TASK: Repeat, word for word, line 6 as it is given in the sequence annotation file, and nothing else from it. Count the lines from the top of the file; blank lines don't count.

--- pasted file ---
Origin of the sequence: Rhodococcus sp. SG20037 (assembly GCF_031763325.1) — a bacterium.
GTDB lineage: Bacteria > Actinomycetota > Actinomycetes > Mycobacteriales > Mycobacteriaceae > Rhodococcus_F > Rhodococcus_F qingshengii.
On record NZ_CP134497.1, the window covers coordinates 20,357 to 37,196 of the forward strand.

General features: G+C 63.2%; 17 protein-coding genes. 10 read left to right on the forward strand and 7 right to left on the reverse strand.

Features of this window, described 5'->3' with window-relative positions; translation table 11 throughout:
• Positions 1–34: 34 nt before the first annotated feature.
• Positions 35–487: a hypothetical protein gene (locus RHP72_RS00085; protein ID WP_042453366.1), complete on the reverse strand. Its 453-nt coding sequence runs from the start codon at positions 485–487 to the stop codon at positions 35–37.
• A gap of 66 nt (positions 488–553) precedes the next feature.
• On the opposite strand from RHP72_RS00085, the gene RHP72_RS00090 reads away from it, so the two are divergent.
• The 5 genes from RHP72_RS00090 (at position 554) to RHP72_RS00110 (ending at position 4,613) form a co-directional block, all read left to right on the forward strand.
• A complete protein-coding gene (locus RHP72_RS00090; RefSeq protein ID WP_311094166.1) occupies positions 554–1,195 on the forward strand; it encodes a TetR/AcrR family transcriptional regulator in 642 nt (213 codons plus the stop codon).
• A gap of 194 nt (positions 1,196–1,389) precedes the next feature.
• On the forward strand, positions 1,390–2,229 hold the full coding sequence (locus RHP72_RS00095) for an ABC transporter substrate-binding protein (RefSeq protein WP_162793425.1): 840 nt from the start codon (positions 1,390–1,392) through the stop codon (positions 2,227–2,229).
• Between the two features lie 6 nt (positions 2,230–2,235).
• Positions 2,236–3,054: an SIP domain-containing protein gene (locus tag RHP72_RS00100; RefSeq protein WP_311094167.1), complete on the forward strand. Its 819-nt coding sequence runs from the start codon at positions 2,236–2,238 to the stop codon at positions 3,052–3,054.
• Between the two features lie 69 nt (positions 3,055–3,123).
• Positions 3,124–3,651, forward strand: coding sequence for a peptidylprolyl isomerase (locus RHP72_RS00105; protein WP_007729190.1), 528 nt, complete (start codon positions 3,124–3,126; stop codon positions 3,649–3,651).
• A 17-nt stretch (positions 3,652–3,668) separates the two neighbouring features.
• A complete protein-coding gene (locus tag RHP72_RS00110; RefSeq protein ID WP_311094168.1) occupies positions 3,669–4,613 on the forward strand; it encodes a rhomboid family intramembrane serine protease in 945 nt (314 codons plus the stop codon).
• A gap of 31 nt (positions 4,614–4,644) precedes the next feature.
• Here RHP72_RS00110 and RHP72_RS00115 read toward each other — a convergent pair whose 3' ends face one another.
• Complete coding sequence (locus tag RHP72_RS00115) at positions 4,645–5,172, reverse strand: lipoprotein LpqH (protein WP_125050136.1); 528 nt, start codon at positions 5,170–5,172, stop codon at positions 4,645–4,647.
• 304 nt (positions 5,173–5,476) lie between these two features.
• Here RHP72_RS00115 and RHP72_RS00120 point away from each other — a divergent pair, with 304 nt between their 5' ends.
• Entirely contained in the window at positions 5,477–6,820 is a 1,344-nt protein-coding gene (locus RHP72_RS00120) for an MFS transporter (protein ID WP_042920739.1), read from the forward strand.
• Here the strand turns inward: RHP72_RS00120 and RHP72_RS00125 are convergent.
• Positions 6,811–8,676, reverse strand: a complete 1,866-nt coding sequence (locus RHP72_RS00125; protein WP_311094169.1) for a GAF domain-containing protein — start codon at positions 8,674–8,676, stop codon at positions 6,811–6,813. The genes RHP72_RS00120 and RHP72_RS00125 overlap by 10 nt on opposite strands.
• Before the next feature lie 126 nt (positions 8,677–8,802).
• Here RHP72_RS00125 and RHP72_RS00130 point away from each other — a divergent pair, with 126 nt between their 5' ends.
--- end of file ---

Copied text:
• Positions 1–34: 34 nt before the first annotated feature.